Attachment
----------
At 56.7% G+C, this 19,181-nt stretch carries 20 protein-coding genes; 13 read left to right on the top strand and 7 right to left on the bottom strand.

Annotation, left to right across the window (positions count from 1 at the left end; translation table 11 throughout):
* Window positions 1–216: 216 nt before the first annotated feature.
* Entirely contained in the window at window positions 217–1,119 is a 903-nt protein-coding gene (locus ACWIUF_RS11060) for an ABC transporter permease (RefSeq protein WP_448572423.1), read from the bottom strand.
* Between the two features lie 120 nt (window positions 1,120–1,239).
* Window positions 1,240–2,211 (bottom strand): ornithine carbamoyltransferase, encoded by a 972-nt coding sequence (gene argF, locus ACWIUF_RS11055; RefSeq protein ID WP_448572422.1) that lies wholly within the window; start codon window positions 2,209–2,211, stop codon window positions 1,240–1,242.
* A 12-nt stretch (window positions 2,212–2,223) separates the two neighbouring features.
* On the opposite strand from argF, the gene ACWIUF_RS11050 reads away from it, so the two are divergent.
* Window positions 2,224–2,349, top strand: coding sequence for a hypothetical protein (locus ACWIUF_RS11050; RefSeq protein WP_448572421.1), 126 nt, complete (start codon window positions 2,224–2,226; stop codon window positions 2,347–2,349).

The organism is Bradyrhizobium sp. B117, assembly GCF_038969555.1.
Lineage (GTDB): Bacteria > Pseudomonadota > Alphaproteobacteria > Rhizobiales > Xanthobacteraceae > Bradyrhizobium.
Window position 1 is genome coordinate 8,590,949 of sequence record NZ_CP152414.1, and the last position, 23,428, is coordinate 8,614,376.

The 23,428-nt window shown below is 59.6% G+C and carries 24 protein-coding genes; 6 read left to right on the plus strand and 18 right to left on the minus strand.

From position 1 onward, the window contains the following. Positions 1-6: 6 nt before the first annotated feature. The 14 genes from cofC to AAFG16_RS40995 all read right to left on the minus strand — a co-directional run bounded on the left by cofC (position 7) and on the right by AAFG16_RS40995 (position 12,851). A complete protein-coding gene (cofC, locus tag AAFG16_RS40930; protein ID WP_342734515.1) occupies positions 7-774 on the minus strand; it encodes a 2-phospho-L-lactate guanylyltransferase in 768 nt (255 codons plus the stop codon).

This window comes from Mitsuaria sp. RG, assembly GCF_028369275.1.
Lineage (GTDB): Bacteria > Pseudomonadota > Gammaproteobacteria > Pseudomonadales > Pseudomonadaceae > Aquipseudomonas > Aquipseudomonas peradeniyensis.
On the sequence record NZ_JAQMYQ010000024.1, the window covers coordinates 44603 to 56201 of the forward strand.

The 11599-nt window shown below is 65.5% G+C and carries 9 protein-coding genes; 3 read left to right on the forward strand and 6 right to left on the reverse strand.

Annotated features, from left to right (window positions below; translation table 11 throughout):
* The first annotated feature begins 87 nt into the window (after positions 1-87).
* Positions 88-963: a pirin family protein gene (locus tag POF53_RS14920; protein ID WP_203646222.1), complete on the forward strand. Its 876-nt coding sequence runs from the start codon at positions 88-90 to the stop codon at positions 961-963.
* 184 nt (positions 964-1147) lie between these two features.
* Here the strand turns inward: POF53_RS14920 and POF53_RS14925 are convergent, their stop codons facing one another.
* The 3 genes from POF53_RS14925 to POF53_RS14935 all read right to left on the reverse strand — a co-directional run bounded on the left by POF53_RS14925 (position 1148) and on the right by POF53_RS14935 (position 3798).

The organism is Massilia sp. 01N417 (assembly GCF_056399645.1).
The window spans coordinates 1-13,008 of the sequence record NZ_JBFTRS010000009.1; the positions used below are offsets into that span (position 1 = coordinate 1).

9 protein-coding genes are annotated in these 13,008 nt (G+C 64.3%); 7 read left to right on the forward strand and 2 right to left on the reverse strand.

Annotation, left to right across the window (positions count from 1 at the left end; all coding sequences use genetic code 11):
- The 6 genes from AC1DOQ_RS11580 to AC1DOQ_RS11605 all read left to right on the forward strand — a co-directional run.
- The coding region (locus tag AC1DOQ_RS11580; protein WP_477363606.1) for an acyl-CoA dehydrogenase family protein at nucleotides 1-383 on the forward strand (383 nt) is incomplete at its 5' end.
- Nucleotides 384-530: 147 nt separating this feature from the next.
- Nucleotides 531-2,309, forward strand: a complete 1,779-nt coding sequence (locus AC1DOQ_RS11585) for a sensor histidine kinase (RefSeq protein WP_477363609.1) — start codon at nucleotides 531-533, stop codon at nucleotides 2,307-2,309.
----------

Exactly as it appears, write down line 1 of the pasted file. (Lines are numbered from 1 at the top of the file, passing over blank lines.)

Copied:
At 56.7% G+C, this 19,181-nt stretch carries 20 protein-coding genes; 13 read left to right on the top strand and 7 right to left on the bottom strand.